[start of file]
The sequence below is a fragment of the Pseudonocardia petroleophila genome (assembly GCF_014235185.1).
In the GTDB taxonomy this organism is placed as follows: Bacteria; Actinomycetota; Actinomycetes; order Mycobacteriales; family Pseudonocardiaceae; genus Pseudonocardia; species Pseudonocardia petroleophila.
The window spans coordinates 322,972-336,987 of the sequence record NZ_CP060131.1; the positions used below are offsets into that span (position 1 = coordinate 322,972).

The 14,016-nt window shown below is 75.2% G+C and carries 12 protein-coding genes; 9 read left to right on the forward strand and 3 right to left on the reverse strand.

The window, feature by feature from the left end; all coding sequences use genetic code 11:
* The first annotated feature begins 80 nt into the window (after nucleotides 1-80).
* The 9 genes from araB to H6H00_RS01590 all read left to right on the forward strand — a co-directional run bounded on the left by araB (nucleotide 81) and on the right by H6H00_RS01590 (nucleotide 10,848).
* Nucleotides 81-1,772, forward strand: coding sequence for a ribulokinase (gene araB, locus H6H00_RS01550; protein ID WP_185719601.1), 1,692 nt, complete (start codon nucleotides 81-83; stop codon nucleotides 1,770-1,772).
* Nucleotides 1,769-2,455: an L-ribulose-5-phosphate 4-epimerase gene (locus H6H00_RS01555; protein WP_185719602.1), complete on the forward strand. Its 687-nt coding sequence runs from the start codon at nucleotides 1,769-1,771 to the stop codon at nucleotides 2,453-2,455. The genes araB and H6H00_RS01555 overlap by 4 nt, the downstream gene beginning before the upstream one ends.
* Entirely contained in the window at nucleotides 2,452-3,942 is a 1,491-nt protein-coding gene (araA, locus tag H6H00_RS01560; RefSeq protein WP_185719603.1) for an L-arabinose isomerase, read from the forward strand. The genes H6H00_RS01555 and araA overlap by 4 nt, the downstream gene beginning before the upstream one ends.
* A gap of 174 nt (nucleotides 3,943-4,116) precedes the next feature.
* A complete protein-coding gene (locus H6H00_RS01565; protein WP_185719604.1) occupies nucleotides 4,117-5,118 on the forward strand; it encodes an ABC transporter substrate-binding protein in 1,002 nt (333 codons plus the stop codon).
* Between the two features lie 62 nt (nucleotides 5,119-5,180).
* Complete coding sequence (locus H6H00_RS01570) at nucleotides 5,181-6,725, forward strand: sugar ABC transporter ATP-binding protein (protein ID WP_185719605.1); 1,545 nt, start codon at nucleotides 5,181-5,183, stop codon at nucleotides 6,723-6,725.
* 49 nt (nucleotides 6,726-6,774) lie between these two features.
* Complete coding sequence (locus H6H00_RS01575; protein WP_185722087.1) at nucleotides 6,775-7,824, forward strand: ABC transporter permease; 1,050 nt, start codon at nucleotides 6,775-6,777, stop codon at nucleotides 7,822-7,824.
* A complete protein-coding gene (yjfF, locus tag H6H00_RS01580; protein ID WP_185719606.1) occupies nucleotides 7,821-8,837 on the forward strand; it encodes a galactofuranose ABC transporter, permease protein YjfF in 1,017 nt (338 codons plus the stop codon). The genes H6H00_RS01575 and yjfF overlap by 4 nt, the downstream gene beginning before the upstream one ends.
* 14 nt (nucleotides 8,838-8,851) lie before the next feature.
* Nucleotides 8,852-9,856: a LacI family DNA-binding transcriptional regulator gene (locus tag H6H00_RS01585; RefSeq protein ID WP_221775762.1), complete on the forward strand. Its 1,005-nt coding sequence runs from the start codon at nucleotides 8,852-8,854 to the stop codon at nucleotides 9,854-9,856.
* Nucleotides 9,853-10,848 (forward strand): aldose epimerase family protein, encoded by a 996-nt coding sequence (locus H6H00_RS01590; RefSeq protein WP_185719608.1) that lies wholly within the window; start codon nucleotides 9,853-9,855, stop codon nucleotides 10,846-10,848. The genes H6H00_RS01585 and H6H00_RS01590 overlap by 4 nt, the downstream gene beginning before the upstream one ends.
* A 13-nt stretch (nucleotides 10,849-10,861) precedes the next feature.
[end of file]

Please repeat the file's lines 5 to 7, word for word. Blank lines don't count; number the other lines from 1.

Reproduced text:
The window, feature by feature from the left end; all coding sequences use genetic code 11:
* The first annotated feature begins 80 nt into the window (after nucleotides 1-80).
* The 9 genes from araB to H6H00_RS01590 all read left to right on the forward strand — a co-directional run bounded on the left by araB (nucleotide 81) and on the right by H6H00_RS01590 (nucleotide 10,848).